As some of you know from my last post, I was at a music festival a couple weeks ago.
10,000 people gathered in the middle of a field, in the middle of Montana, to spend four days, camping, dancing, partying, and listening to music.
This, in and of itself is not all that significant. Festivals happen all the time. Music plays all the time. Partying (sure as heck) happens all the time.
So why was this so unique?
It was Friday evening and my friend and I had just arrived to set up camp. Once we were all set up, we started walking through camp towards the stage.
Familiar faces popped out from tents and campers offering friendly hugs and warm smiles.
Unfamiliar faces said hello and offered us food, drinks, to come sit and chat.
Before we even got to the venue, which was only about a five-minute walk away, we had already shared some food, drink and conversation and taken pictures with friends.
While at the concert, people were respectful.
No one outside the “tent” area had a tent and no one outside the “chair” area had a chair.
People kept their trash to themselves. Not one fight broke out. Someone was there to spray you with water when the heat got to be too much.
People shared their shade and their chairs when not using them. Kids bounced around. People danced about.
Everyone was friendly and smiling.
Now, I grew up in California and lived in a lot of big cities. LA and SF and everywhere in between.
And I didn’t realize it until this weekend, but I had never experienced what true community was up to that point.
A community that looked out for each other. That shared. That smiled. That had common interests and familiarity.
And experiencing this felt like being home. Safe. Comforting. Fun. Like I could relax.
And be myself.
Go lie in the grass by myself when I wanted and go dance in the crowd when I wanted.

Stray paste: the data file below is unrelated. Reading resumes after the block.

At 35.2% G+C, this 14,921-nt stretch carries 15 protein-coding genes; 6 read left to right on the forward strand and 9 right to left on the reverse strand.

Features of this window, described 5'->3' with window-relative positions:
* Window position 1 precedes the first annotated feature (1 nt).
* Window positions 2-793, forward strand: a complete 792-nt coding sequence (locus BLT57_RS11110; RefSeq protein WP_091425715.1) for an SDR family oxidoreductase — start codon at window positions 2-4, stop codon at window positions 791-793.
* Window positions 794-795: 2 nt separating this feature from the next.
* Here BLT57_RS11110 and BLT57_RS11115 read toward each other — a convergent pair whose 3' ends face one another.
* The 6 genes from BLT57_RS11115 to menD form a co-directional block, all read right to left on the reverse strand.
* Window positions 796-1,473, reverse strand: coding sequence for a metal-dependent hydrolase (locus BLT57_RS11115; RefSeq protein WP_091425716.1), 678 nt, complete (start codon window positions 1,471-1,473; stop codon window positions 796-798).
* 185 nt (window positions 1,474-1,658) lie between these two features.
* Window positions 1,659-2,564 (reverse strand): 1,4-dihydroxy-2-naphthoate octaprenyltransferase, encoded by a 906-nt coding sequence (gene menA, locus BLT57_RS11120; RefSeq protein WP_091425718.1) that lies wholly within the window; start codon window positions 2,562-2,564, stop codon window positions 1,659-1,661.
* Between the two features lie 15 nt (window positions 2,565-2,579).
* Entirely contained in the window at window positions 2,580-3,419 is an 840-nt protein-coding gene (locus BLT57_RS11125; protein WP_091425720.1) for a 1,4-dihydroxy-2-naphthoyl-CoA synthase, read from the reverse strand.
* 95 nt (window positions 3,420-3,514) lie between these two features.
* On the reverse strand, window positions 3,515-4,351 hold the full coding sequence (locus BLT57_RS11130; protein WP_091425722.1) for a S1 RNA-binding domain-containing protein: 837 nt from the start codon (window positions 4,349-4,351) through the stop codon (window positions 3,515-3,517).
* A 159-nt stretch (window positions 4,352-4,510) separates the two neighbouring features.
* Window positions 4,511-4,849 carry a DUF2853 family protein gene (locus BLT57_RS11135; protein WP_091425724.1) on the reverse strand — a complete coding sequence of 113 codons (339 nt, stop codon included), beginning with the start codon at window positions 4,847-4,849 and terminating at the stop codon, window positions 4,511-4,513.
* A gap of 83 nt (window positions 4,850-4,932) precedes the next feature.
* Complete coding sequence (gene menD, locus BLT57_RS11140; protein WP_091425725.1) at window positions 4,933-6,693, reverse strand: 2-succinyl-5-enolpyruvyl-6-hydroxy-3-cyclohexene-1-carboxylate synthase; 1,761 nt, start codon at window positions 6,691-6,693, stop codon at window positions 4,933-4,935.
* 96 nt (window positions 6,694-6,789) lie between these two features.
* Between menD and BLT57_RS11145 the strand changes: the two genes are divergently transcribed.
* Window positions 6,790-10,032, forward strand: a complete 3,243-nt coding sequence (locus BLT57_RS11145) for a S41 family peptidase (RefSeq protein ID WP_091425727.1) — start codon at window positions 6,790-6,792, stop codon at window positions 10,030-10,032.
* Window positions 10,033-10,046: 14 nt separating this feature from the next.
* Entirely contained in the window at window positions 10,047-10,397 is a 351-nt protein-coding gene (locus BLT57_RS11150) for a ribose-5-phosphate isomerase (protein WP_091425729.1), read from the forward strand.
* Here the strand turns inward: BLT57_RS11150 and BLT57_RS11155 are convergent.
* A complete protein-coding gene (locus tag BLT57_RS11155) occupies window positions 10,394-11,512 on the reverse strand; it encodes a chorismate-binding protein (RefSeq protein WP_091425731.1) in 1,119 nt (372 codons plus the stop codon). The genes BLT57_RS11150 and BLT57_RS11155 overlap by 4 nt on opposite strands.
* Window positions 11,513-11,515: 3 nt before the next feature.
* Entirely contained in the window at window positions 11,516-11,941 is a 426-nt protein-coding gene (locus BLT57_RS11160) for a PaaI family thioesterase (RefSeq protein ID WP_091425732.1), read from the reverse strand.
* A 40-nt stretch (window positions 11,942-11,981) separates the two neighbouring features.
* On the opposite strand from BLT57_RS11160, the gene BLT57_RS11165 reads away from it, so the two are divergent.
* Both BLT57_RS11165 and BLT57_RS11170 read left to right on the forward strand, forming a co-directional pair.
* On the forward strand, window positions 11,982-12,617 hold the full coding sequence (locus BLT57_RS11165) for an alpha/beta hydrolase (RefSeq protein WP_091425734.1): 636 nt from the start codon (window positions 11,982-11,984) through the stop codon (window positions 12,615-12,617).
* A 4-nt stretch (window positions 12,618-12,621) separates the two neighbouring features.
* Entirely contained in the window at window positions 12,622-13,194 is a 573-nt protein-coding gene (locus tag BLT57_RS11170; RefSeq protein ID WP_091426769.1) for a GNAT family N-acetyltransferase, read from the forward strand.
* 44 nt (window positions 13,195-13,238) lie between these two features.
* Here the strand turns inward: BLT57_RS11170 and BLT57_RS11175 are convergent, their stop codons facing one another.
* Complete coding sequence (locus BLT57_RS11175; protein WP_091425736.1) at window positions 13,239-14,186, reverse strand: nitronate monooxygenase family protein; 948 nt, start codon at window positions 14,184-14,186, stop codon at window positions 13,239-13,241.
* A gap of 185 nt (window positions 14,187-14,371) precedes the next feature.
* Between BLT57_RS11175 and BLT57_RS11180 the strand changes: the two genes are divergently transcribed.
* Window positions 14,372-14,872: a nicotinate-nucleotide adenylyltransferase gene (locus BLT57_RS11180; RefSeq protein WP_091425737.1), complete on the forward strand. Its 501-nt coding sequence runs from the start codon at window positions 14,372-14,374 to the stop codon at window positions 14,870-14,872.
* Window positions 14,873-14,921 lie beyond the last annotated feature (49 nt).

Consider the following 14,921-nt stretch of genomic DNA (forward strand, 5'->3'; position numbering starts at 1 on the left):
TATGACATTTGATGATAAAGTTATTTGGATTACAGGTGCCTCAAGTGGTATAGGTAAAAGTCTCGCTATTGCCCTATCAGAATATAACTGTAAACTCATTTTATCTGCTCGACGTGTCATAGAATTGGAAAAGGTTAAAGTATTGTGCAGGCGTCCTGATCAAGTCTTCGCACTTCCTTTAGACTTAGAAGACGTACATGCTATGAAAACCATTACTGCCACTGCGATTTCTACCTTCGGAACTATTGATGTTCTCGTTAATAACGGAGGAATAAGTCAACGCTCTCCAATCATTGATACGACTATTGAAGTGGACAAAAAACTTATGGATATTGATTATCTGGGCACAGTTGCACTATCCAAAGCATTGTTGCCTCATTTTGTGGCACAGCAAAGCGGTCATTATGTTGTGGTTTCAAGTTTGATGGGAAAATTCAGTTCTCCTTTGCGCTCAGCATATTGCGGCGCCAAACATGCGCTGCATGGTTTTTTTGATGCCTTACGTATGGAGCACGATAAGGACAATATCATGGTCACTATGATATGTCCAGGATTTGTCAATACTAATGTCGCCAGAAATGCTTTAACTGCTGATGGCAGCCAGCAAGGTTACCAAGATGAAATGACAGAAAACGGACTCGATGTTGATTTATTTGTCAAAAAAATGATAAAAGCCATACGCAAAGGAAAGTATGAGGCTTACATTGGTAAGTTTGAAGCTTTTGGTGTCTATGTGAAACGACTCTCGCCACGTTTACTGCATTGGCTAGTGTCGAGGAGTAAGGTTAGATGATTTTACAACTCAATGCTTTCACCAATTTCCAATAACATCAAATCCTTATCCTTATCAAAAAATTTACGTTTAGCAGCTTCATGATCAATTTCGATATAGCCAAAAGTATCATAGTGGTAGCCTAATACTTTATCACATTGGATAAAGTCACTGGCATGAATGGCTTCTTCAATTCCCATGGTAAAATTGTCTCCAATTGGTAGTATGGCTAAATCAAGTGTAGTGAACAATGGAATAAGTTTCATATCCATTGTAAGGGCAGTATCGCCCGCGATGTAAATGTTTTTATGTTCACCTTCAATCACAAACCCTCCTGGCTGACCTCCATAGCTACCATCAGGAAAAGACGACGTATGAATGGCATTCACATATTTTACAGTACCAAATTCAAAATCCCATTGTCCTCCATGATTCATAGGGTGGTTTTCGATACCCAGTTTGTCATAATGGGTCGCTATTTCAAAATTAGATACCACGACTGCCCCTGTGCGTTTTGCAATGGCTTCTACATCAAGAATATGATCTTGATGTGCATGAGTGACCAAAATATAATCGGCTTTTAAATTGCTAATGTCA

It was all accepted because the strength of the community relied on the strength of each individual just being who they were and doing their thing.
And this is the Wildheart Revolution.
I knew I was building a community with Wildheart, but I didn’t quite realize the impact of it until last weekend.
The Wildheart Revolution is people who are like you. People who look out for you.
People who want to help you. People who appreciate you and are interested in your story.
Usually we only think of community as happening in the place we live. But with technology as it is, we can now have community anywhere.
And this is where the Wildheart Revolution lives.
It’s the heartbeat of the best song you’ve heard on a sunny day.
And the breeze that glides over you as you sit on the grass by yourself and write in your journal.
The collective “bounce” of a buncha people loving the same song.
And it’s all yours.
I hope to twirl with you in there. Can’t wait to collectively shake a tail feather with you. And it’s getting sooooo close. Only a little bit more time until the doors of the Revolution swing open.
And I don’t want you to miss a beat. Make sure you put your name here so I can coordinate band practice. :)
So now, tell me—in what ways have you been wanting community?
What does it mean to you to have like-minded people around you?
As always, I love hearing from you, so share your thoughts or stories below.
I’m the one wearing the doc martens,